James Patterson is one of the most successful authors of all time, holding the New York Times record (and Guinness World Record) for the most #1 New York Times bestsellers by a single author. He’s written 147 novels and counting since 1976.
Some of his most famous works are the Alex Cross series, Women’s Murder Club series, and the Michael Bennett series. Some of his books have also been turned into films.
He’s one of over a dozen authors on MasterClass who has opened up his studio, so to speak, and shared his process and best advice on all things writing that he’s learned over the course of his prolific career.
Scroll to the end of the post for some of my favorite advice on writing from James Patterson from the MasterClass!
Other posts you may like:
- Shonda Rhimes’ MasterClass on Writing for Television Review
- Neil Gaiman’s MasterClass on Storytelling Review
- Margaret Atwood’s MasterClass on Creative Writing Review
James Patterson Teaches Writing
First of all, what is MasterClass?
MasterClass is an online course platform featuring a wide range of classes from 80+ of the world’s most famous in their industries, such as acting, filmmaking, writing, music, business, cooking, and more.
You’re probably wondering, is it worth it?
Absolutely. I’m a serial learner so personally, I was over the moon when MasterClass launched a few years ago. It’s like getting the opportunity to sit down with some of the world’s best in their field, have a conversation, and gain insight into their process on every aspect of their craft in order to enrich your own. To me, that’s invaluable. I’ve picked up so much wisdom over the years of having a membership.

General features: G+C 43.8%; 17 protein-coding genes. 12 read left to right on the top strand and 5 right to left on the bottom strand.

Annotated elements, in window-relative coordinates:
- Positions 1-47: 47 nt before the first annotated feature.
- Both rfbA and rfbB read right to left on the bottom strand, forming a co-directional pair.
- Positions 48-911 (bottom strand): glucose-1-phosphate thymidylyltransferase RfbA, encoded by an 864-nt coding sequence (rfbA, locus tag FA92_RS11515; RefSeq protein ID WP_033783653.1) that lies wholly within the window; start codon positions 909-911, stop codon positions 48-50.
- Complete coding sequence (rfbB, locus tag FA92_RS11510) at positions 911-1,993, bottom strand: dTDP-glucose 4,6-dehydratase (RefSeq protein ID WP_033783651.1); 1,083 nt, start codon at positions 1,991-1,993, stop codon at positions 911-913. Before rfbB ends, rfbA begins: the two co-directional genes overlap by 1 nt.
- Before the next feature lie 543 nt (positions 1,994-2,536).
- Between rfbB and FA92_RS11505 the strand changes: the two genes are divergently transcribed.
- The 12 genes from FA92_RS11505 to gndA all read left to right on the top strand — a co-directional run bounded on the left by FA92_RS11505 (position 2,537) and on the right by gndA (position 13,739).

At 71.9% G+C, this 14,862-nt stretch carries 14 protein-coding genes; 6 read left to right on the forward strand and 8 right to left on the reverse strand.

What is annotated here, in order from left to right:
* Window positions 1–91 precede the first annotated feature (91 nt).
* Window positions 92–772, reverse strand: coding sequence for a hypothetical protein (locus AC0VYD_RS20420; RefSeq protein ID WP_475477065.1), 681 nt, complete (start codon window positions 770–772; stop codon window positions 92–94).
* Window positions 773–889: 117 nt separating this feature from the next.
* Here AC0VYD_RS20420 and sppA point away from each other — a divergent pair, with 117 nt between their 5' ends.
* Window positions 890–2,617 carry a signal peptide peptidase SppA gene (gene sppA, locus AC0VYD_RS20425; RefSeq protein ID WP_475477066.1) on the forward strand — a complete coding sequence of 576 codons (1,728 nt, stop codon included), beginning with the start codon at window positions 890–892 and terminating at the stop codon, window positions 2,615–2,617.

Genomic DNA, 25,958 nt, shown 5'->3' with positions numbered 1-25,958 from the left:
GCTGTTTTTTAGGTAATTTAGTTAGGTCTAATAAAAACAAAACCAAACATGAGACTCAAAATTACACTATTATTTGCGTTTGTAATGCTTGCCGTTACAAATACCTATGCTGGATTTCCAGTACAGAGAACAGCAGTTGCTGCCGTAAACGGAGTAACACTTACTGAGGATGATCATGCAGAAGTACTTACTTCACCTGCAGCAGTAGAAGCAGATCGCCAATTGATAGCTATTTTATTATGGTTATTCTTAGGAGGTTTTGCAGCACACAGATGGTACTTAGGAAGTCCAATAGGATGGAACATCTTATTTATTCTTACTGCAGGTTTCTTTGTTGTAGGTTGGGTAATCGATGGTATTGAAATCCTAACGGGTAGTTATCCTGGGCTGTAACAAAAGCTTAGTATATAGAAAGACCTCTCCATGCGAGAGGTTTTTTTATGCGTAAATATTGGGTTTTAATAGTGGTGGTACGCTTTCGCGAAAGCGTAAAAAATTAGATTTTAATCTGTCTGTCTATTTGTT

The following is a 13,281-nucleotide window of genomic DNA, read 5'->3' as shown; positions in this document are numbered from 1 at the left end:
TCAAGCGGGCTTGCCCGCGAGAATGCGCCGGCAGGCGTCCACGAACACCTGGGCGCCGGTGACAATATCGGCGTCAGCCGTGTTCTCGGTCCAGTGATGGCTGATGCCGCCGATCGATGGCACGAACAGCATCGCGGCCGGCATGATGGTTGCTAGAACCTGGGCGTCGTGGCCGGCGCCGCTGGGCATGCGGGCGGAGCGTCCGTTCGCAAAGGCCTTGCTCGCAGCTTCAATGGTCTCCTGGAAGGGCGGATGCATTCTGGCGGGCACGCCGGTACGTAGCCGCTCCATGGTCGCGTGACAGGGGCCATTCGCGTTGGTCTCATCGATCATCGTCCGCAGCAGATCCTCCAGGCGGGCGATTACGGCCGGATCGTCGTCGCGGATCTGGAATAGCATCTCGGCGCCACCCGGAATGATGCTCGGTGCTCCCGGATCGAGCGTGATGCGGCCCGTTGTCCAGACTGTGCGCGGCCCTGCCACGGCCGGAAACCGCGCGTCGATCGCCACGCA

With their All-Access Pass (annual subscription), you get unlimited access to every class in their catalog for the cost of 3 Starbucks drinks a month. It’s a steal, especially when you compare the price to many other online courses. And you’re learning from the best. Many of the classes are only 2-3 hours long so you can get through them in a day or two.
Who James Patterson’s Class is For
James Patterson’s MasterClass is for anyone who wants to improve their writing and storytelling skills to craft books that keep readers hooked from start to finish. He’s a master at writing books that people can’t put down.
If you want to make a living writing books, I think this class is particularly helpful. He has a background in advertising, so he shares his approach to making a book marketable, and he also goes into his process on how he’s able to consistently put out new books which helped his career take off as it did.
While he does focus a lot on how to write thrillers, there is plenty of content that is applicable to all fiction, so I never felt like I wasn’t getting enough value despite not being a writer of that particular genre.
His Teaching Style
His delivery is down-to-earth, straight-forward, and uncensored. He freely drops curse words throughout the class to punctuate his lessons and he doesn’t hold any punches. His dry sense of humor had me laughing, which made the class more enjoyable.
While he doesn’t hold back on the reality and challenges of writing books, especially if you want a career in it, he’s a very supportive force that encourages you to go after it if it’s something you truly love. He says that even after all of the books he’s released and decades he’s been writing, he’s still not bored with it, so if you have a passion for it, don’t let anything stand in your way.